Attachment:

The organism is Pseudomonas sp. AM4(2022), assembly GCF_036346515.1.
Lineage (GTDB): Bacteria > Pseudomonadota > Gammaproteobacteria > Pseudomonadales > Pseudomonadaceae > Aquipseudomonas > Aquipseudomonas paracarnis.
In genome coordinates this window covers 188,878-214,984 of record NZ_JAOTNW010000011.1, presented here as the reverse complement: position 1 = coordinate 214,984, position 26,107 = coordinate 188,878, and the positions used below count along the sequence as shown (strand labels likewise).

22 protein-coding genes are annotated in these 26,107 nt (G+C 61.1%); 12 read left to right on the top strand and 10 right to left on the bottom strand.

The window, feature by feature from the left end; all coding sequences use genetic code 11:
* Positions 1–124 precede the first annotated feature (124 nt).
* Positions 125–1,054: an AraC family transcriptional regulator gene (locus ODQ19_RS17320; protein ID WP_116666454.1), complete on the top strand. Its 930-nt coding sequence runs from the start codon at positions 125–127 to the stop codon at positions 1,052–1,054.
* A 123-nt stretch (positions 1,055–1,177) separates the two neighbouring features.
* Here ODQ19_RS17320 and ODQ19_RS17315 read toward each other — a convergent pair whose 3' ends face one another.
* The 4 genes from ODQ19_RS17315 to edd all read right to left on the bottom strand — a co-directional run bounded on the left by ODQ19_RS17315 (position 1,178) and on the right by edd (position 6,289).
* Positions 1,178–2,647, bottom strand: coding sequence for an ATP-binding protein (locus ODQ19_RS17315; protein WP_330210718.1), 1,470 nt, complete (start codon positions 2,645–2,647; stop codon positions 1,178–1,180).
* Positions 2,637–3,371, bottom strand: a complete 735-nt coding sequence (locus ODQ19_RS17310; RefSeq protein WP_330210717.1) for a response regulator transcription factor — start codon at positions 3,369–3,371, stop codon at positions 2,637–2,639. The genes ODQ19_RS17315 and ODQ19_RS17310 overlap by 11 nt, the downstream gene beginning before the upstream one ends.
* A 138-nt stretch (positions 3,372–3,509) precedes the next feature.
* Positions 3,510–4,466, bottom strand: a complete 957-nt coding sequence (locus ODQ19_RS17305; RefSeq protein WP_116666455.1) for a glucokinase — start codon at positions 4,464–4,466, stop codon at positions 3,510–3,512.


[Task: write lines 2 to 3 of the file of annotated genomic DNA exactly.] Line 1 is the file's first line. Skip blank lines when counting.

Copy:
Lineage (GTDB): Bacteria > Pseudomonadota > Gammaproteobacteria > Pseudomonadales > Pseudomonadaceae > Aquipseudomonas > Aquipseudomonas paracarnis.
In genome coordinates this window covers 188,878-214,984 of record NZ_JAOTNW010000011.1, presented here as the reverse complement: position 1 = coordinate 214,984, position 26,107 = coordinate 188,878, and the positions used below count along the sequence as shown (strand labels likewise).